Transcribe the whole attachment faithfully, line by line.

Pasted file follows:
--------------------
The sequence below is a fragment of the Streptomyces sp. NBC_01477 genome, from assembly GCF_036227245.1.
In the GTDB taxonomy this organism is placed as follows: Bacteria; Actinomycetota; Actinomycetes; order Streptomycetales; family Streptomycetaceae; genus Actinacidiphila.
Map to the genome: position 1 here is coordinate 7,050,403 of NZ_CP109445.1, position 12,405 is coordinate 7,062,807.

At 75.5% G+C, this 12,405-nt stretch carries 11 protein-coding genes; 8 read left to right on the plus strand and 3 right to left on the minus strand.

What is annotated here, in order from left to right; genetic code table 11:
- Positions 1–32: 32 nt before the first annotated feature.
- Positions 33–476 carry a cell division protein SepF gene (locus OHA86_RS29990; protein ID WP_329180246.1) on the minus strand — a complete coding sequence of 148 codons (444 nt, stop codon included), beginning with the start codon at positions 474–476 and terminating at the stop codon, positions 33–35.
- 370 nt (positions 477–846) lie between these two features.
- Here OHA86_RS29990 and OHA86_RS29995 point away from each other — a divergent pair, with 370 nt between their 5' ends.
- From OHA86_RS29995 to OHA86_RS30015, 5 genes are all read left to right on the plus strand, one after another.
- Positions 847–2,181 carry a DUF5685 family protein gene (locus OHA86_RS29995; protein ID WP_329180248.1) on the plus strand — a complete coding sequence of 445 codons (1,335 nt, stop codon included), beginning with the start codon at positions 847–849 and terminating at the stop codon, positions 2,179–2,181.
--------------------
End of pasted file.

The sequence below is a fragment of the Streptomyces sp. NBC_01477 genome, from assembly GCF_036227245.1.
In the GTDB taxonomy this organism is placed as follows: Bacteria; Actinomycetota; Actinomycetes; order Streptomycetales; family Streptomycetaceae; genus Actinacidiphila.
Map to the genome: position 1 here is coordinate 7,050,403 of NZ_CP109445.1, position 12,405 is coordinate 7,062,807.

At 75.5% G+C, this 12,405-nt stretch carries 11 protein-coding genes; 8 read left to right on the plus strand and 3 right to left on the minus strand.

What is annotated here, in order from left to right; genetic code table 11:
- Positions 1–32: 32 nt before the first annotated feature.
- Positions 33–476 carry a cell division protein SepF gene (locus OHA86_RS29990; protein ID WP_329180246.1) on the minus strand — a complete coding sequence of 148 codons (444 nt, stop codon included), beginning with the start codon at positions 474–476 and terminating at the stop codon, positions 33–35.
- 370 nt (positions 477–846) lie between these two features.
- Here OHA86_RS29990 and OHA86_RS29995 point away from each other — a divergent pair, with 370 nt between their 5' ends.
- From OHA86_RS29995 to OHA86_RS30015, 5 genes are all read left to right on the plus strand, one after another.
- Positions 847–2,181 carry a DUF5685 family protein gene (locus OHA86_RS29995; protein ID WP_329180248.1) on the plus strand — a complete coding sequence of 445 codons (1,335 nt, stop codon included), beginning with the start codon at positions 847–849 and terminating at the stop codon, positions 2,179–2,181.